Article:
Close this search box.

Clarinet Hand Position

John Knight | January 2013

    Over a period of 40 years I have had many opportunities to study the way clarinetists at all levels hold their instruments. I have learned to look for and fix some exceedingly common hand position mistakes:

•  Collapsing the wrist in both hands to balance the clarinet.
•  Trying to support the clarinet by placing the right index finger under the Eb side key.
•  The left thumb parallel or perpendicular to the clarinet and not covering the tone hole.
•  Keeping the right thumb too far under the thumb rest and not pushing enough to wedge the mouthpiece firmly beneath the top teeth.
•  Holding onto the thumb rest with the thumb and right index finger.
•  Fingers not covering the tone holes, which produces squeaks.
•  Keeping the fingers too far away from the instrument.
•  The left index finger lifted and placed too high on the A key.
•  Fingers too flat and pressing against the keys.

    Although this tool is often overlooked, clarinetists should use a neck strap, which alleviates the problem of a collapsing wrist trying to balance the clarinet. The strap takes the weight of the instrument off the hands and right thumb and permits the fingers to relax. A firmer embouchure is suddenly possible, and with it, tone that is immediately better.
    If a student has the right thumb too far under the thumb rest, give him a quarter to hold vertically between the right thumb and index finger.
    Holding two tennis balls imprints the correct shape of both hands for holding the clarinet in a C formation without collapsing the wrists. It may help to remind students that this formation is similar to holding a tall hamburger. This tennis ball trick is also a good remedy for teaching how to roll the left index finger when moving to the A key. While holding the ball, keeping the left index finger in contact with the surface of the ball and gently roll the index finger back and forth without losing contact.
    To teach the concept of left thumb placement over the F hole, again have a student grasp the tennis ball, then pull it out of the student’s hand and ask him to quickly touch his left finger to his left thumb. This will be the correct placement, which should be neither parallel nor perpendicular to the clarinet body, but should point at a 30-degree angle to the clarinet. I suggest that students think of the thumb as pointing to one o’clock.
    To make sure fingers cover the tone holes, use the Daniel Bonade technique of gently squeezing down on the keys with the finger pads before raising them. The best way to practice this is by silently covering the holes without playing. Begin with the right hand starting on low F and slowly go all the way up to Bb4, then back down to low F. Students should practice this at q = 60 repeatedly with their eyes closed. The speed should not increase until the fingers can move in sequence to the click of the metronome. To have fast fingers, it is first necessary to have even fingers.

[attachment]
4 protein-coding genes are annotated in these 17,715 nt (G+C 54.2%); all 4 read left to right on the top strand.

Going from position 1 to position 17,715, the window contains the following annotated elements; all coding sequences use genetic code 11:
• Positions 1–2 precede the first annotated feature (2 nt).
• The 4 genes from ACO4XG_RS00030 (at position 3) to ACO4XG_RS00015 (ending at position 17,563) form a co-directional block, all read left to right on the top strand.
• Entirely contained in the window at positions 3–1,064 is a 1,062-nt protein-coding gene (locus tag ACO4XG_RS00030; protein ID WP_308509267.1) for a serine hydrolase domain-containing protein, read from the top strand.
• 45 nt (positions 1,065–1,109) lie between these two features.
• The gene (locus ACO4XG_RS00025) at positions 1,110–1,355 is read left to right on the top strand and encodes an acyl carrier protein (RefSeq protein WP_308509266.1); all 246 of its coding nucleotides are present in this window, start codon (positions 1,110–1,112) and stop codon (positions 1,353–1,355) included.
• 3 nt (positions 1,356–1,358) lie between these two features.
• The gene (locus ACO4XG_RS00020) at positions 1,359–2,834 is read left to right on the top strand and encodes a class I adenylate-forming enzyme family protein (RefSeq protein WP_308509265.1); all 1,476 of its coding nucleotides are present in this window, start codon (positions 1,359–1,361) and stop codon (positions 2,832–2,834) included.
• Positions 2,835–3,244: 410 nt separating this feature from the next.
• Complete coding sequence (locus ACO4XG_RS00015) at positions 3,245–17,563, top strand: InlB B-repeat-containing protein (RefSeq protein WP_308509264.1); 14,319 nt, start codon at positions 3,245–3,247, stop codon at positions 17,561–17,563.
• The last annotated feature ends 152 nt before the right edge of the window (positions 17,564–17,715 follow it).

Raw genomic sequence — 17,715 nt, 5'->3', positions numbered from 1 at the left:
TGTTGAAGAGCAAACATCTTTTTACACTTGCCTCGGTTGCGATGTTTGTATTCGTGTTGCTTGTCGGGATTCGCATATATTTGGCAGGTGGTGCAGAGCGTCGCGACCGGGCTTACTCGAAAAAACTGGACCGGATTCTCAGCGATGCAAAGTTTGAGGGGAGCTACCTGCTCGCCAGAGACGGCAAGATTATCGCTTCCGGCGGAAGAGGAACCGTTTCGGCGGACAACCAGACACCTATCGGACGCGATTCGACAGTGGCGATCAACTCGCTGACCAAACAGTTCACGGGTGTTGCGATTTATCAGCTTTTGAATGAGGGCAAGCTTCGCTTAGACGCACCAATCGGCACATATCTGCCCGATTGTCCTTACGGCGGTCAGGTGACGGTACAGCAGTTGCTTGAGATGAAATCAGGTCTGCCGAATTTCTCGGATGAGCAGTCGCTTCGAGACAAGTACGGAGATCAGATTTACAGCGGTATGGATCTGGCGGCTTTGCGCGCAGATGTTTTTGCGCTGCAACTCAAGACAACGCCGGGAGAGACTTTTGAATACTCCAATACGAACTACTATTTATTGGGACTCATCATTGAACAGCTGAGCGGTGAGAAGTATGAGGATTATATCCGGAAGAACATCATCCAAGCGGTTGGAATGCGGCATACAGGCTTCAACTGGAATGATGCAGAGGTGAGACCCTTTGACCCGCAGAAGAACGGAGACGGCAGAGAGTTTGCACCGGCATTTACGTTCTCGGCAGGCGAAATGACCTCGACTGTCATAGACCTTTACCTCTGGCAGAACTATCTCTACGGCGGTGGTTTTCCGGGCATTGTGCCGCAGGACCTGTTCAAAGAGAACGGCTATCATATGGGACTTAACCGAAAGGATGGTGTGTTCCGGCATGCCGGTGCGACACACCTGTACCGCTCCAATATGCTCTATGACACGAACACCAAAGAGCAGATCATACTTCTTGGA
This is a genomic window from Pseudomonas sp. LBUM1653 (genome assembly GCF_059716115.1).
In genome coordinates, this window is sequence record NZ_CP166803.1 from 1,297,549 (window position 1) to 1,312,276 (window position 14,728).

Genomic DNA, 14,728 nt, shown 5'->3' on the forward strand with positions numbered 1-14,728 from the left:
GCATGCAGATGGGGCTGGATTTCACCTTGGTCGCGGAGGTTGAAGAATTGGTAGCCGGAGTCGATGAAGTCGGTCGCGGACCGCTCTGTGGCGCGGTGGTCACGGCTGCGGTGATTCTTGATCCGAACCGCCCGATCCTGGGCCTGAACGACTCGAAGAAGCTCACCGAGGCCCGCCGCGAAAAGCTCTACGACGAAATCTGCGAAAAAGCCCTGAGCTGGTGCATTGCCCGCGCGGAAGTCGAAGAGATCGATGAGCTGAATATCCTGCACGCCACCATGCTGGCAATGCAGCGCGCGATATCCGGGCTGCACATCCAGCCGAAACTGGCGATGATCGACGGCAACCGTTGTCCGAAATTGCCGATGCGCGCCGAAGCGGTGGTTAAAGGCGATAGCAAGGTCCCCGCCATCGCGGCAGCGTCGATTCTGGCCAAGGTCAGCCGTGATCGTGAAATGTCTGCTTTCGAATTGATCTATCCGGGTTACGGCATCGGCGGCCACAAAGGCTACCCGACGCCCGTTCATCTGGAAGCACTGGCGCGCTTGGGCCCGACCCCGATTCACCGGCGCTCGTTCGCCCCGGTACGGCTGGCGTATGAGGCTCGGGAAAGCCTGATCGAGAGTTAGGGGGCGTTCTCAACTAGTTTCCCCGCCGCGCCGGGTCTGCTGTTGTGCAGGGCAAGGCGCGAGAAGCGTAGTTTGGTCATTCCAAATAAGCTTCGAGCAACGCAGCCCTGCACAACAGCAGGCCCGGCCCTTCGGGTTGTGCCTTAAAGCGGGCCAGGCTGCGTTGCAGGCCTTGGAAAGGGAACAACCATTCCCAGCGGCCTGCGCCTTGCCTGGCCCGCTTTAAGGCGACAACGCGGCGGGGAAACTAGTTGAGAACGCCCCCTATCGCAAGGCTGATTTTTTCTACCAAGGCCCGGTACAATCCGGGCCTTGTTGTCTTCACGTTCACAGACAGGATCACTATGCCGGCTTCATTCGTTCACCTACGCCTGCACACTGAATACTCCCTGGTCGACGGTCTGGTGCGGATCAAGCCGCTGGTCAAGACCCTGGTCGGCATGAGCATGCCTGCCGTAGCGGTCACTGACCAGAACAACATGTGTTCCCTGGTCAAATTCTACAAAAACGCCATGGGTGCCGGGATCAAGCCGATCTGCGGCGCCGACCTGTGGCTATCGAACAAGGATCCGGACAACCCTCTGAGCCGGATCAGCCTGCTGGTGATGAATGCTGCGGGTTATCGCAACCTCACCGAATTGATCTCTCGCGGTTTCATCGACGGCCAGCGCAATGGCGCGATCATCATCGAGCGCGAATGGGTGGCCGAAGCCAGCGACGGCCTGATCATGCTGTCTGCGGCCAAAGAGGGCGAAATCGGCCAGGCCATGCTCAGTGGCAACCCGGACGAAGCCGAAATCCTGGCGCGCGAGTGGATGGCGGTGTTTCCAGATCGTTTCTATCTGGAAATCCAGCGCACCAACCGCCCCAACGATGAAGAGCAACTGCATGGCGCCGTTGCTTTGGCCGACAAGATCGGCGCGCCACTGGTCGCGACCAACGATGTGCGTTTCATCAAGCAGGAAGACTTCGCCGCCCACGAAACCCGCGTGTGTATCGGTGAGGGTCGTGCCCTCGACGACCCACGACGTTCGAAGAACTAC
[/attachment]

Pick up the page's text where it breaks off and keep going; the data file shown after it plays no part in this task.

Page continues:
The following exercise will help students develop an even finger technique in the chalumeau register.

    Concentrate on keeping the fingers close to the clarinet and strive for beauty of tone. Students should pay attention to pitch on the crescendos and decrescendos. When the clarinet becomes louder it will go flat; this can be corrected by firming up the corners of the lips. The clarinet will also go sharp when becoming softer. This can be corrected by loosening the corners of the lips and not pushing with the right thumb. In both cases, students should keep airflow constant. A good analogy is to think of a fan at the end of the bell that must be kept spinning.
    While students play the exercise, the teacher should put his hand over each student’s clarinet to check for air escaping from the tone holes that should be covered. Make sure that students’ fingers are arched and pointed downward rather than perpendicular to the clarinet. Another area to watch for is the skips from D4 to A4 and E4 to Bb4. If students are not rolling the left index finger, extra notes will sound. Only the tip of the left thumb should be used to touch the register key when playing Bb4.
    For variation, start the exercise on E4 and work backwards to low F. Other, more advanced options include transposing the exercise to F minor, E major, or E minor. For additional articulation practice, consider the following patterns for the first measure.

    When students can easily cover all the notes in the exercise without squeaks, and with the air column producing a full and rich tone in the chalumeau range, they will sound much better and be able to perform music that includes the above technical concepts more easily.